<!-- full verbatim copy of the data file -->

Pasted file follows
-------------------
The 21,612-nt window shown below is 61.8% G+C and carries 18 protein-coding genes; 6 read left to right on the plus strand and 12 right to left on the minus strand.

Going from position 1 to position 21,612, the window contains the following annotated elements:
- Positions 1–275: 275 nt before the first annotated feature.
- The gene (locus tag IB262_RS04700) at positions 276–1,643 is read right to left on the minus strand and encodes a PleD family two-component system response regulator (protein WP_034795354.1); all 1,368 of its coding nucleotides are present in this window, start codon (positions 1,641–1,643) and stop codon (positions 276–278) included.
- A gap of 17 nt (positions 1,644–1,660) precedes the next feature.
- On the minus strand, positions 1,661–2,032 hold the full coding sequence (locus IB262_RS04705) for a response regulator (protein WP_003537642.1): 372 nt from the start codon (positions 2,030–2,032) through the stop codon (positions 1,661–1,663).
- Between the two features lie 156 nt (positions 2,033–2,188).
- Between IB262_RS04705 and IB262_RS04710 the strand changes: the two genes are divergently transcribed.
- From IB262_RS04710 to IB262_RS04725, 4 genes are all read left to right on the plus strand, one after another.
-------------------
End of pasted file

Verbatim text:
The 21,612-nt window shown below is 61.8% G+C and carries 18 protein-coding genes; 6 read left to right on the plus strand and 12 right to left on the minus strand.

Going from position 1 to position 21,612, the window contains the following annotated elements:
- Positions 1–275: 275 nt before the first annotated feature.
- The gene (locus tag IB262_RS04700) at positions 276–1,643 is read right to left on the minus strand and encodes a PleD family two-component system response regulator (protein WP_034795354.1); all 1,368 of its coding nucleotides are present in this window, start codon (positions 1,641–1,643) and stop codon (positions 276–278) included.
- A gap of 17 nt (positions 1,644–1,660) precedes the next feature.
- On the minus strand, positions 1,661–2,032 hold the full coding sequence (locus IB262_RS04705) for a response regulator (protein WP_003537642.1): 372 nt from the start codon (positions 2,030–2,032) through the stop codon (positions 1,661–1,663).
- Between the two features lie 156 nt (positions 2,033–2,188).
- Between IB262_RS04705 and IB262_RS04710 the strand changes: the two genes are divergently transcribed.
- From IB262_RS04710 to IB262_RS04725, 4 genes are all read left to right on the plus strand, one after another.